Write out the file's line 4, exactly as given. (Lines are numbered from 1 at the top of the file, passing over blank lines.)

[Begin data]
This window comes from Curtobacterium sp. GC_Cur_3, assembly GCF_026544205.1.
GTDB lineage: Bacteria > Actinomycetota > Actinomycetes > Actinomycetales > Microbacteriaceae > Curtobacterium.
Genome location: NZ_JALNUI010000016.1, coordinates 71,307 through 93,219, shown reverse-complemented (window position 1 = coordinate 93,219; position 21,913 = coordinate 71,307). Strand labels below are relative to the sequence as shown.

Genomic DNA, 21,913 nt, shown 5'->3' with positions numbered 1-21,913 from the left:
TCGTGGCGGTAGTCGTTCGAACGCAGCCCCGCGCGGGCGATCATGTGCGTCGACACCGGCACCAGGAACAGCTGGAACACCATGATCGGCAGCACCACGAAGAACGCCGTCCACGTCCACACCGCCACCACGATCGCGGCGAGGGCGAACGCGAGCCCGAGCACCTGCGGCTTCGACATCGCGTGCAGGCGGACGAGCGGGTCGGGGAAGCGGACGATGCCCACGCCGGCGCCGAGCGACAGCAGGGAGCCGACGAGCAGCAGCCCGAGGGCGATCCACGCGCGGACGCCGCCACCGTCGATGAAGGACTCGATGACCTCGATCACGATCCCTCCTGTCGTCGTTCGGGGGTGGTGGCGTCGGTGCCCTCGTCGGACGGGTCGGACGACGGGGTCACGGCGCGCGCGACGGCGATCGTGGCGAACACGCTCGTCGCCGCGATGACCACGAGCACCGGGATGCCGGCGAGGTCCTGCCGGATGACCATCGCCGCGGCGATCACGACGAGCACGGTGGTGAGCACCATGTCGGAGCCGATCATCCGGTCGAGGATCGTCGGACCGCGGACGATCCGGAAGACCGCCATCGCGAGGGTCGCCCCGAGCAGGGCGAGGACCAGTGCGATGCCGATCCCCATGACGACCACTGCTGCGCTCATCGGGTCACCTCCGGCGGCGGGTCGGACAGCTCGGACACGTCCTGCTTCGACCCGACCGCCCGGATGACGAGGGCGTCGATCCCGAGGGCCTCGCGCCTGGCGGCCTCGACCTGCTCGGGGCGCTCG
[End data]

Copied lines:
Genomic DNA, 21,913 nt, shown 5'->3' with positions numbered 1-21,913 from the left: